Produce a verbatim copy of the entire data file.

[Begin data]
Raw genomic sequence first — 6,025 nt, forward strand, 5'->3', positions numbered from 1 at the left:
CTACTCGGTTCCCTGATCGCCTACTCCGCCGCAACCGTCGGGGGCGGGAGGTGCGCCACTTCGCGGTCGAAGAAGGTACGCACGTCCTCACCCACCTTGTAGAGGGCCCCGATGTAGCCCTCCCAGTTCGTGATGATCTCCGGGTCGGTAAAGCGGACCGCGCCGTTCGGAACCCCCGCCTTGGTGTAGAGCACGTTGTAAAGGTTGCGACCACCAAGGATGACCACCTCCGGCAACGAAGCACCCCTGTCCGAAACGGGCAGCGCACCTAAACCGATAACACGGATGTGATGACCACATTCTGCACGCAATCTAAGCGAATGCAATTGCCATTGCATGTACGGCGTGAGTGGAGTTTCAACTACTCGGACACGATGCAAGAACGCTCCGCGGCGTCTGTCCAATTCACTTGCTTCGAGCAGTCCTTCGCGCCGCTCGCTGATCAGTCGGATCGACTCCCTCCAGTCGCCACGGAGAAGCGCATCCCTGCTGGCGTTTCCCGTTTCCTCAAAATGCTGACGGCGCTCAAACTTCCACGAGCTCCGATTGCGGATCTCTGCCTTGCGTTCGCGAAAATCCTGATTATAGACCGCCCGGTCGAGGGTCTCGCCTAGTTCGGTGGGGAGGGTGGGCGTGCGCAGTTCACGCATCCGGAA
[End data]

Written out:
Raw genomic sequence first — 6,025 nt, forward strand, 5'->3', positions numbered from 1 at the left:
CTACTCGGTTCCCTGATCGCCTACTCCGCCGCAACCGTCGGGGGCGGGAGGTGCGCCACTTCGCGGTCGAAGAAGGTACGCACGTCCTCACCCACCTTGTAGAGGGCCCCGATGTAGCCCTCCCAGTTCGTGATGATCTCCGGGTCGGTAAAGCGGACCGCGCCGTTCGGAACCCCCGCCTTGGTGTAGAGCACGTTGTAAAGGTTGCGACCACCAAGGATGACCACCTCCGGCAACGAAGCACCCCTGTCCGAAACGGGCAGCGCACCTAAACCGATAACACGGATGTGATGACCACATTCTGCACGCAATCTAAGCGAATGCAATTGCCATTGCATGTACGGCGTGAGTGGAGTTTCAACTACTCGGACACGATGCAAGAACGCTCCGCGGCGTCTGTCCAATTCACTTGCTTCGAGCAGTCCTTCGCGCCGCTCGCTGATCAGTCGGATCGACTCCCTCCAGTCGCCACGGAGAAGCGCATCCCTGCTGGCGTTTCCCGTTTCCTCAAAATGCTGACGGCGCTCAAACTTCCACGAGCTCCGATTGCGGATCTCTGCCTTGCGTTCGCGAAAATCCTGATTATAGACCGCCCGGTCGAGGGTCTCGCCTAGTTCGGTGGGGAGGGTGGGCGTGCGCAGTTCACGCATCCGGAA